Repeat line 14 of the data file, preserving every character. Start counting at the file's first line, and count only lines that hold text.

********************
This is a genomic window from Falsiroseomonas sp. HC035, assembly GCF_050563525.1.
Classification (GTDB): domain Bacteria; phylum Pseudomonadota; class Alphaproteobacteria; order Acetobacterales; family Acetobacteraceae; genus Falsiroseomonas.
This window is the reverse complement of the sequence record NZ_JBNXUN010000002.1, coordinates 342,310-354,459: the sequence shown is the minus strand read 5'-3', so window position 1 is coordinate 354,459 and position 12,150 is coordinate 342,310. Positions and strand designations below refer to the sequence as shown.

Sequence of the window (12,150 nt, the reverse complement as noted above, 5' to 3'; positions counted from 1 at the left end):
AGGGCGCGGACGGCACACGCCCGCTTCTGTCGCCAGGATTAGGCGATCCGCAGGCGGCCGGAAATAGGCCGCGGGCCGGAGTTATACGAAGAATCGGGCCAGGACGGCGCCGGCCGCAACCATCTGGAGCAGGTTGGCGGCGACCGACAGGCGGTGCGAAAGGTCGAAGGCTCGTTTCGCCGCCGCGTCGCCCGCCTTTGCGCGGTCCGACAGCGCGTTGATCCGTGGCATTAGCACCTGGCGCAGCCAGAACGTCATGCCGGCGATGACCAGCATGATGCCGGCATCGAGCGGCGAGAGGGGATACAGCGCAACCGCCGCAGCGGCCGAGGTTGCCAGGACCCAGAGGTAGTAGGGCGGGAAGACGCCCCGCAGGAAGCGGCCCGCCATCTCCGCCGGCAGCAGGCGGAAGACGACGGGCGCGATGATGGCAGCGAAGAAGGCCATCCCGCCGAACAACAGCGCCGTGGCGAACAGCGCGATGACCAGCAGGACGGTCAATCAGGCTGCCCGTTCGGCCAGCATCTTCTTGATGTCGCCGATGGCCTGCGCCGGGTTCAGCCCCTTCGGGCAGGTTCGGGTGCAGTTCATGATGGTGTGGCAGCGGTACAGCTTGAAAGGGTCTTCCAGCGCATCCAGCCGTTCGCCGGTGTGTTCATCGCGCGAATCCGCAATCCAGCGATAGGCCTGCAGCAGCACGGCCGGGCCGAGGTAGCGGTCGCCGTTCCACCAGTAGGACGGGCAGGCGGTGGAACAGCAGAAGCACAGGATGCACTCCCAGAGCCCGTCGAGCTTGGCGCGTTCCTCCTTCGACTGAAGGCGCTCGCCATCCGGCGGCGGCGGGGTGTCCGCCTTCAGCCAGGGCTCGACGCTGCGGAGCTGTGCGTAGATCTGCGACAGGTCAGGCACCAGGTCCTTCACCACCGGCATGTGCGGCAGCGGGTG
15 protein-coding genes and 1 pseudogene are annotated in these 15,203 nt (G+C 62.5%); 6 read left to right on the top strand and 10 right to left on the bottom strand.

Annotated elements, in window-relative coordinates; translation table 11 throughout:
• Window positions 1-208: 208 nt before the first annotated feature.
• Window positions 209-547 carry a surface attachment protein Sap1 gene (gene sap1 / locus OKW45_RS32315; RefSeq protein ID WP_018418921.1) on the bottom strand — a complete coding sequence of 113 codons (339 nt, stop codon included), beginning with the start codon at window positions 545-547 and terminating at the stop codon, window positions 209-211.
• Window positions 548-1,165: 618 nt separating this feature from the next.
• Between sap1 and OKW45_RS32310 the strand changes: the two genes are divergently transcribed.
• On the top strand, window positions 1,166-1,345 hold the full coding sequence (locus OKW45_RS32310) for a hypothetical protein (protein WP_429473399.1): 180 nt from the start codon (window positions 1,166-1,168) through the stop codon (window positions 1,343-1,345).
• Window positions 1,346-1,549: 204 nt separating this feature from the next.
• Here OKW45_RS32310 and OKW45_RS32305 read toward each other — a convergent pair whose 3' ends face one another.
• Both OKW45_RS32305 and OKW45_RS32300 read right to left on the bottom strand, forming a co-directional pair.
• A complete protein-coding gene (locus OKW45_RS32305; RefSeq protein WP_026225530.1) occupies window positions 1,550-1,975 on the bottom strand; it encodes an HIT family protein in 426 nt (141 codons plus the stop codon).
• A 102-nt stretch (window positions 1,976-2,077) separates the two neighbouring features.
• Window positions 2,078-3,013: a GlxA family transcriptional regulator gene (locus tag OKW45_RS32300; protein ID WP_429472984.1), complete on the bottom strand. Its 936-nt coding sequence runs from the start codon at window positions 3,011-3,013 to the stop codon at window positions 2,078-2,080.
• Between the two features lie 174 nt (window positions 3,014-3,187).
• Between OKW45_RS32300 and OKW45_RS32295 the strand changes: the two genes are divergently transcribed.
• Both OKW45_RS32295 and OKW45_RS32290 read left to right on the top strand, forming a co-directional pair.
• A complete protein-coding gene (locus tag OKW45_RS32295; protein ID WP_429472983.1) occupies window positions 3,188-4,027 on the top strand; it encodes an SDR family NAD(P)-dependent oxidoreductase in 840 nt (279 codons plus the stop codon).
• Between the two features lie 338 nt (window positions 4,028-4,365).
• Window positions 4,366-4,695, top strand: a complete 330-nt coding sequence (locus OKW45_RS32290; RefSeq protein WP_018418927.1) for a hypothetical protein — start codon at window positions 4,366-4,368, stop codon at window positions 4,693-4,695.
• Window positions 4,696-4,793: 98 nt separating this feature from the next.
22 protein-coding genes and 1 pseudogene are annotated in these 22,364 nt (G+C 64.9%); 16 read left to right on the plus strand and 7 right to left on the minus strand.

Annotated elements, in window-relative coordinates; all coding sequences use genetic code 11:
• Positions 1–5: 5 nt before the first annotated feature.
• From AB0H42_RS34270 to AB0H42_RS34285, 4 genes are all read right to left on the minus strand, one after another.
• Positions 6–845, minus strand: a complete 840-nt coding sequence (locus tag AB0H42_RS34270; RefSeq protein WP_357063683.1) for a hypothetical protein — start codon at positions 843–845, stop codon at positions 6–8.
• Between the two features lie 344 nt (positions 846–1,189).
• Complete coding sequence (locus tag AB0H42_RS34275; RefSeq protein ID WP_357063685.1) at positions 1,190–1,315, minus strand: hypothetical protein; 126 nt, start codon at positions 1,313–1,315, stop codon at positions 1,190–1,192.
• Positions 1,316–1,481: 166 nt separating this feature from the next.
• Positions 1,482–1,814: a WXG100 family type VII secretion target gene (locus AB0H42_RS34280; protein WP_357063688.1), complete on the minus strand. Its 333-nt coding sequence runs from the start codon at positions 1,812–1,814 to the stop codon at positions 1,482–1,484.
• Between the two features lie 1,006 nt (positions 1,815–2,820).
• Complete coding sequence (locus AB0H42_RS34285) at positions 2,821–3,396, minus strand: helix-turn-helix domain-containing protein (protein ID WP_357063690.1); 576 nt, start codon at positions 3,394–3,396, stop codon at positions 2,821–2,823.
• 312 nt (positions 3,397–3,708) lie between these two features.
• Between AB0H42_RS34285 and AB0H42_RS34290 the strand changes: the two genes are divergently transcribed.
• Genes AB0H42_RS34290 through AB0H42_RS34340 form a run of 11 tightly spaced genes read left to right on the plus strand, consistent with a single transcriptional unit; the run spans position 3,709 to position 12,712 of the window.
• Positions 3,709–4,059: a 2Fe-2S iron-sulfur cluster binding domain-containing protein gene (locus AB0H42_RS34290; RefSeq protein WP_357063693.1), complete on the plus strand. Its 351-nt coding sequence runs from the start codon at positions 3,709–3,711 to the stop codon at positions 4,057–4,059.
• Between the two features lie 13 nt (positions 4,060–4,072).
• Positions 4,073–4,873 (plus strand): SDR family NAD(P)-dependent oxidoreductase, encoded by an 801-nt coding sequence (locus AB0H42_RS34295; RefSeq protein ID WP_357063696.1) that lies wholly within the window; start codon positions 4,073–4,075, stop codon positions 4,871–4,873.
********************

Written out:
• Here OKW45_RS32310 and OKW45_RS32305 read toward each other — a convergent pair whose 3' ends face one another.